New breed of conscientious shopper places products and ethics on equal footing

Millions of Britons believe that the reputation of a company is as important as its products and will make spending decisions accordingly, suggests new research into 'corpsumers'.

Meet the corpsumers: ethically conscious consumers who place a company's reputation on the same footing as its products or services
Meet the corpsumers: ethically conscious consumers who place a company's reputation on the same footing as its products or services

A study of 1,000 UK consumers, commissioned by MWWPR, reveals that one in four (24 per cent) place a company’s values, actions, and corporate reputation on an equal footing to its products or services.

The research, conducted by Wakefield Research this summer, shows that 93 per cent of this group - dubbed 'corpsumers' - expect brands to take a stand on social issues such as the environment, animal welfare, and the way in which they treat their workers.

Reputational factors such as corporate citizenship, employee well-being, and opinions of leadership directly impact on the purchasing decisions of corpsumers.

This ethically aware type of consumer are more likely than the average consumer to be well-educated, high-income earners in their age group, full-time employees, parents and a member of either the Gen-Z or Millennial generations, the research says.

They pride themselves on their influence over others and use social media as their most trusted source to gather information about companies, it adds.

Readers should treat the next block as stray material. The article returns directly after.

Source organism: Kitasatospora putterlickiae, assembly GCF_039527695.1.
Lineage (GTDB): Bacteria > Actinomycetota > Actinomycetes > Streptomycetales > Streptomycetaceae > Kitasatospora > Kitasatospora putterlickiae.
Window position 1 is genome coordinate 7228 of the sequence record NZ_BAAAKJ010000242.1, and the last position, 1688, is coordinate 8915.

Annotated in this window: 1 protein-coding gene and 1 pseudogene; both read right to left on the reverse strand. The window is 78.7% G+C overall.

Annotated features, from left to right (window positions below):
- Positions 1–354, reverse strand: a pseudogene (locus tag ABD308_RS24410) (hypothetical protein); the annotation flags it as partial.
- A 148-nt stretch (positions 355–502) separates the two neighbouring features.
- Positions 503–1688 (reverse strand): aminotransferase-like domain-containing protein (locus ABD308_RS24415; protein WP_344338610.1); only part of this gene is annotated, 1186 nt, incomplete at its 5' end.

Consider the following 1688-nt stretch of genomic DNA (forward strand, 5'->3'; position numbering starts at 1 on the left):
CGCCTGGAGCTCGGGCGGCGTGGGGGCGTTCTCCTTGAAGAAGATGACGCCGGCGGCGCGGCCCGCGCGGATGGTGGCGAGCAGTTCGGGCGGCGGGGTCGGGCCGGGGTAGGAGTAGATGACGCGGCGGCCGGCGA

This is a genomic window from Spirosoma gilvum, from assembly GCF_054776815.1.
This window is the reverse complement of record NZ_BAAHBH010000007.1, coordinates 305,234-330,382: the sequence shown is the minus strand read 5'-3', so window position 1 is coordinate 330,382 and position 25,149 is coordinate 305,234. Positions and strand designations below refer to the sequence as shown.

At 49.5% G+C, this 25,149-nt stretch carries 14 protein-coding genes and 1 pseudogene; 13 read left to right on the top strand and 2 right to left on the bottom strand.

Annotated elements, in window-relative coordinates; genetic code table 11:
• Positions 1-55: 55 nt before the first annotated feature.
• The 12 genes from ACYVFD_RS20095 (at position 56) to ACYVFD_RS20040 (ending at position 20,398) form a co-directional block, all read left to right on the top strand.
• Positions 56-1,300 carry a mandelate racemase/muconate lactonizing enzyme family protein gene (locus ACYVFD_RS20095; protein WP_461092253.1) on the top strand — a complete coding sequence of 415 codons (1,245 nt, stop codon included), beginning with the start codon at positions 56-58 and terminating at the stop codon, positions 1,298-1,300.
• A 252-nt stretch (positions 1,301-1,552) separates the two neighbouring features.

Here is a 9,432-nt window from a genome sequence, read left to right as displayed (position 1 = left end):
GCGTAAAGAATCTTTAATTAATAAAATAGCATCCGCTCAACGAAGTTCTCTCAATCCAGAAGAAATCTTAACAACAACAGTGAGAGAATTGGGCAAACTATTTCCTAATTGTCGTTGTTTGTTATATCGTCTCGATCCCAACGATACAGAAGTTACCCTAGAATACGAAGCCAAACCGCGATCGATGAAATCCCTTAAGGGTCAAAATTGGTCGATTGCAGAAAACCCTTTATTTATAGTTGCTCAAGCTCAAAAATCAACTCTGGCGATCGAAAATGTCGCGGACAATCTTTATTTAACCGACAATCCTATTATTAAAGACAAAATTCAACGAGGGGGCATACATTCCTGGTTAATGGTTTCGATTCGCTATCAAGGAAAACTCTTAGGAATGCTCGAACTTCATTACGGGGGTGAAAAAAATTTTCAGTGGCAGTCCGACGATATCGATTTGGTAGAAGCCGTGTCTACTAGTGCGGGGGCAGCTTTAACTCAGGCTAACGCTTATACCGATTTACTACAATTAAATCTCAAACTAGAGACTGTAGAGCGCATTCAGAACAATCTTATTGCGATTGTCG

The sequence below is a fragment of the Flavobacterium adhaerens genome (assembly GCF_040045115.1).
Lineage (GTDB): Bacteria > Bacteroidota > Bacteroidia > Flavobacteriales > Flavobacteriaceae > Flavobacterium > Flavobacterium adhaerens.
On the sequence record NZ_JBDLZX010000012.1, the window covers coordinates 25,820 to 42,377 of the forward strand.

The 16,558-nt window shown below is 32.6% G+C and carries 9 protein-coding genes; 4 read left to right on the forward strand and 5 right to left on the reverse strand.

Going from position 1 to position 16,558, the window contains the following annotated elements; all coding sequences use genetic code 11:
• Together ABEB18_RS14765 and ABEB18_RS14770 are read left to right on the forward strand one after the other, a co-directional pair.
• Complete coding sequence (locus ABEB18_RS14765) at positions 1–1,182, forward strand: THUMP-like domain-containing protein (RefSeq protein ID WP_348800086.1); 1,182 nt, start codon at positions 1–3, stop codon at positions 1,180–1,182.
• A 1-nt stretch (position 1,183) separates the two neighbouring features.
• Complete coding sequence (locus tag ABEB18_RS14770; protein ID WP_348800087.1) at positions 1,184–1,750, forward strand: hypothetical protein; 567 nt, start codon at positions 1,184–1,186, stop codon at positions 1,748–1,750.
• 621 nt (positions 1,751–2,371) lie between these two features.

The demographic exercises influence over other types of consumers, often encouraging others to buy a product or switch to a new product based on their values, according to the research, which was released yesterday.

Carreen Winters, MWWPR’s chairman of reputation and chief strategy officer, said: "CorpSumers are staunch advocates when they believe in a brand and vocal detractors when their trust is broken."

CorpSumers are equally likely to use their influence to support companies as to object to them, with around three quarters sharing positive company news on their social media (76 per cent) and 74 per cent sharing negative news.

She added: "But what makes the CorpSumer different from the general population is the fact that they act on their beliefs and encourage others to do the same."

Around half (52 per cent) will buy products that disappoint them because of their support for what the company stands for. 

Yet while some 71 per cent of corpsumers have encouraged others to buy from a brand they believe in, 73 per cent have actively encouraged others to abandon a brand that they don’t believe in.

CorpSumers will reward companies that take a stand, with 90 per cent saying they would try a company’s products for the first time and 83 per cent claiming they would pay a premium for products from such companies, according to the research.

Winters commented: "The rise in CEO activism globally along with increasing advocacy on societal issues by consumers creates an opportunity for brands to earn consumer trust, loyalty and advocacy by taking a public stance on important policy and societal matters."

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